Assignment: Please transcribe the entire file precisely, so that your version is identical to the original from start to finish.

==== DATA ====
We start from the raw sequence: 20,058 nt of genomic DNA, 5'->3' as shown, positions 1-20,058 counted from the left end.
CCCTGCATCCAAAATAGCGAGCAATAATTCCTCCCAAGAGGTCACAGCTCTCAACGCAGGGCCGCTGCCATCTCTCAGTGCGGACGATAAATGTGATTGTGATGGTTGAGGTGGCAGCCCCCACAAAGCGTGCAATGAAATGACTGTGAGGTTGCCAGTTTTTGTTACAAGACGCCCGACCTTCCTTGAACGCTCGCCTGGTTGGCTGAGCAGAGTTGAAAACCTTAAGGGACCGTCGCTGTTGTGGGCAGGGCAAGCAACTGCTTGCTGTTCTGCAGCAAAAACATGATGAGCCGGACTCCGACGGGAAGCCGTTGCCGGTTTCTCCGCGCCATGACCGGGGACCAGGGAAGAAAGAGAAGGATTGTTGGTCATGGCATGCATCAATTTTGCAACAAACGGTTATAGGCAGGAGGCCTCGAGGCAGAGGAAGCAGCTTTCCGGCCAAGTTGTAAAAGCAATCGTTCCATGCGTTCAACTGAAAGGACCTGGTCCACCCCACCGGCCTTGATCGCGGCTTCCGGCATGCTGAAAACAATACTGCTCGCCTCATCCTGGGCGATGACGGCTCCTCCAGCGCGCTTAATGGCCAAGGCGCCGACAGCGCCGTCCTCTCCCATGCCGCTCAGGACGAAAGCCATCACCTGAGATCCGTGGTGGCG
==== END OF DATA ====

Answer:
We start from the raw sequence: 20,058 nt of genomic DNA, 5'->3' as shown, positions 1-20,058 counted from the left end.
CCCTGCATCCAAAATAGCGAGCAATAATTCCTCCCAAGAGGTCACAGCTCTCAACGCAGGGCCGCTGCCATCTCTCAGTGCGGACGATAAATGTGATTGTGATGGTTGAGGTGGCAGCCCCCACAAAGCGTGCAATGAAATGACTGTGAGGTTGCCAGTTTTTGTTACAAGACGCCCGACCTTCCTTGAACGCTCGCCTGGTTGGCTGAGCAGAGTTGAAAACCTTAAGGGACCGTCGCTGTTGTGGGCAGGGCAAGCAACTGCTTGCTGTTCTGCAGCAAAAACATGATGAGCCGGACTCCGACGGGAAGCCGTTGCCGGTTTCTCCGCGCCATGACCGGGGACCAGGGAAGAAAGAGAAGGATTGTTGGTCATGGCATGCATCAATTTTGCAACAAACGGTTATAGGCAGGAGGCCTCGAGGCAGAGGAAGCAGCTTTCCGGCCAAGTTGTAAAAGCAATCGTTCCATGCGTTCAACTGAAAGGACCTGGTCCACCCCACCGGCCTTGATCGCGGCTTCCGGCATGCTGAAAACAATACTGCTCGCCTCATCCTGGGCGATGACGGCTCCTCCAGCGCGCTTAATGGCCAAGGCGCCGACAGCGCCGTCCTCTCCCATGCCGCTCAGGACGAAAGCCATCACCTGAGATCCGTGGTGGCG